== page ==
As of December 31, 2015, the Company’s U.S. federal net operating loss carryforwards were $488.1 million and expire in varying amounts between 2025 and 2034. As of December 31, 2015, state net operating loss carryforwards were $221.4 million and expire in varying amounts between 2016 and 2036. The Company has concluded that these federal and state net operating losses did not meet the more likely than not standard contained in FASB ASC 740-10 and has therefore placed a $182.1million valuation allowance against the related deferred tax assets. In the event the tax benefits related to the valuation allowance are realized, an immaterial amount would be credited to paid-in capital. As of December 31, 2015, the Company also had net operating loss carryforwards (“NOLs”) in China of approximately $68.7 million. The China net operating loss carryforwards will expire in varying amounts between 2016 and 2020. The Company has also concluded that these China net operating losses did not meet the more likely than not standard and has therefore placed a $10.3 million valuation allowance against the related deferred tax assets. As of December 31, 2015, the Company had NOLs in countries other than the U.S. and China. These NOLs are approximately $141.4 million. The majority of the NOLs do not expire and can be carried forward indefinitely. However, the Company concluded majority of these losses did not meet the more likely than not standard and has therefore placed a valuation allowance of $22.2 million against the related deferred tax assets.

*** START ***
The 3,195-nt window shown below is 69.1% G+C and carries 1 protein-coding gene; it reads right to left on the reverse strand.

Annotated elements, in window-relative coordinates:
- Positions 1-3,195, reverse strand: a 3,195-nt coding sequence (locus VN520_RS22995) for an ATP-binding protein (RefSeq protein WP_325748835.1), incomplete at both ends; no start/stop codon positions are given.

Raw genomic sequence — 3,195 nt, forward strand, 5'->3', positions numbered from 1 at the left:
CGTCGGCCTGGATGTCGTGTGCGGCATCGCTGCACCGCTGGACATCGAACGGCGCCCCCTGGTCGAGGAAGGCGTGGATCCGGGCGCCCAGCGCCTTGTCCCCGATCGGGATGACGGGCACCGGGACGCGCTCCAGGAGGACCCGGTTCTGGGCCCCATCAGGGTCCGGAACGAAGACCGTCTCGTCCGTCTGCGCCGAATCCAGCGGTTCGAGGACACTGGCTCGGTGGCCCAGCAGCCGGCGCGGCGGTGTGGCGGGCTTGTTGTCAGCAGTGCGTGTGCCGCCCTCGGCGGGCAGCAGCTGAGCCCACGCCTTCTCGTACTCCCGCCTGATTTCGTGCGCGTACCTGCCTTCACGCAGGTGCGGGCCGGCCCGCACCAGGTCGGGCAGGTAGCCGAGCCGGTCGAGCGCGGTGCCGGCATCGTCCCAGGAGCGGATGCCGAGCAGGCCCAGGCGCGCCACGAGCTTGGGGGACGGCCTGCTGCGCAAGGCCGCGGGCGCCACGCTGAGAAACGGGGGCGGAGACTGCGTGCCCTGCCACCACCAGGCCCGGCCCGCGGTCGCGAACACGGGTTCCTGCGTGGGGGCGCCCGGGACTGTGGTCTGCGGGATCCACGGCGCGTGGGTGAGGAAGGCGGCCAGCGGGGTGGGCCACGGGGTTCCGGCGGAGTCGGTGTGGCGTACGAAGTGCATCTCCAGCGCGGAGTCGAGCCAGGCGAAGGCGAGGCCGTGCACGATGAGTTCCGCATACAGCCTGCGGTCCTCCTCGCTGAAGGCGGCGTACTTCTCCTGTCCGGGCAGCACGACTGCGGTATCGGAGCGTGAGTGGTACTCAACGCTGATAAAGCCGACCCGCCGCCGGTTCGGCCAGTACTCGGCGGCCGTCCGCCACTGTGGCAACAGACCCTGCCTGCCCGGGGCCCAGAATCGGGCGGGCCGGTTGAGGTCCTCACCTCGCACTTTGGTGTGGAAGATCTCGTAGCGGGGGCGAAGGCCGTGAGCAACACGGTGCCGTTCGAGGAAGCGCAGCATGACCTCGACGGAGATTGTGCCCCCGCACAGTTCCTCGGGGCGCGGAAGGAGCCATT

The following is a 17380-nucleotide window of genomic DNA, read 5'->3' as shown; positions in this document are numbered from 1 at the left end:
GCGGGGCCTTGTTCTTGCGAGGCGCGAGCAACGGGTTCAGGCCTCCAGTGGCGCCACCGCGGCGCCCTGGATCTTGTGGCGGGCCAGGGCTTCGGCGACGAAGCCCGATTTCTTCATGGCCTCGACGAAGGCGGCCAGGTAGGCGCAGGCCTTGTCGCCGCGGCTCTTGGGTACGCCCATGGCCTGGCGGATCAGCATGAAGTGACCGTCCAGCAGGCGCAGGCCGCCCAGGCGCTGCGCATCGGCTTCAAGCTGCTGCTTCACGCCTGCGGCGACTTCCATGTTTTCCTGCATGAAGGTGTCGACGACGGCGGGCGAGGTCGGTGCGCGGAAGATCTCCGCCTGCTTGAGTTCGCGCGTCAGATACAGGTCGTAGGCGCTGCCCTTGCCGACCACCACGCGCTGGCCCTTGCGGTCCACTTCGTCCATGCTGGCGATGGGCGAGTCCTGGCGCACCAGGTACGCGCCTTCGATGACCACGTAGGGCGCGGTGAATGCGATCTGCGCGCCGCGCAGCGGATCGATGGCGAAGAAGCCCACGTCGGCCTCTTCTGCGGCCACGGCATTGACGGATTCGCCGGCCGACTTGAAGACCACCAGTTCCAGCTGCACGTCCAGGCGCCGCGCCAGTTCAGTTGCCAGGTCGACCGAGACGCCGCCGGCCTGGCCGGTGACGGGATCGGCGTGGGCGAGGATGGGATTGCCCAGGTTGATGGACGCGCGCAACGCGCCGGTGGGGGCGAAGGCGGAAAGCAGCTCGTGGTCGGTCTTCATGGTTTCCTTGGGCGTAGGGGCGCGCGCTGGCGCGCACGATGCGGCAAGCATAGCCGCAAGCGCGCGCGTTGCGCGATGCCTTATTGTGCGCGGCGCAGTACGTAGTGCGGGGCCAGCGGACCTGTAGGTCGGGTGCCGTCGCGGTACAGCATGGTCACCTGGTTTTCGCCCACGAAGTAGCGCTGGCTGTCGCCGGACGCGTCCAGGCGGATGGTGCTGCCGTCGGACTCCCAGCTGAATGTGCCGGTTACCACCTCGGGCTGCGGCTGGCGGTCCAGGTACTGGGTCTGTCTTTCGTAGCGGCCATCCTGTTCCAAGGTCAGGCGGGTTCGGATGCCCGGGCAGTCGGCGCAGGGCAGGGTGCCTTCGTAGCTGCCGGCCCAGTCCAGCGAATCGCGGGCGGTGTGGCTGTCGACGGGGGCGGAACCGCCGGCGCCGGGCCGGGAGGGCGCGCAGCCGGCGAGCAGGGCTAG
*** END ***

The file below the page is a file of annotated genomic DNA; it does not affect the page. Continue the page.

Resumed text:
As of December 31, 2015, the Company has U.S. alternative minimum tax credit carryforwards of $1.0 million which have an indefinite life. The Company also has U.S. research and development credit carryforwards of $11.4 million, $3.8 million of the credits have an indefinite life and $7.5 million of the credits expire in varying amounts between 2016 and 2030. The Company has U.S. foreign tax credits of $48.0 million which expire in varying amounts between 2016 and 2025. The Company has concluded that these U.S. tax credit carryforwards did not meet the more likely than not standard contained in FASB ASC 740-10 and has therefore placed a $60.3 million valuation allowance against the related deferred tax assets.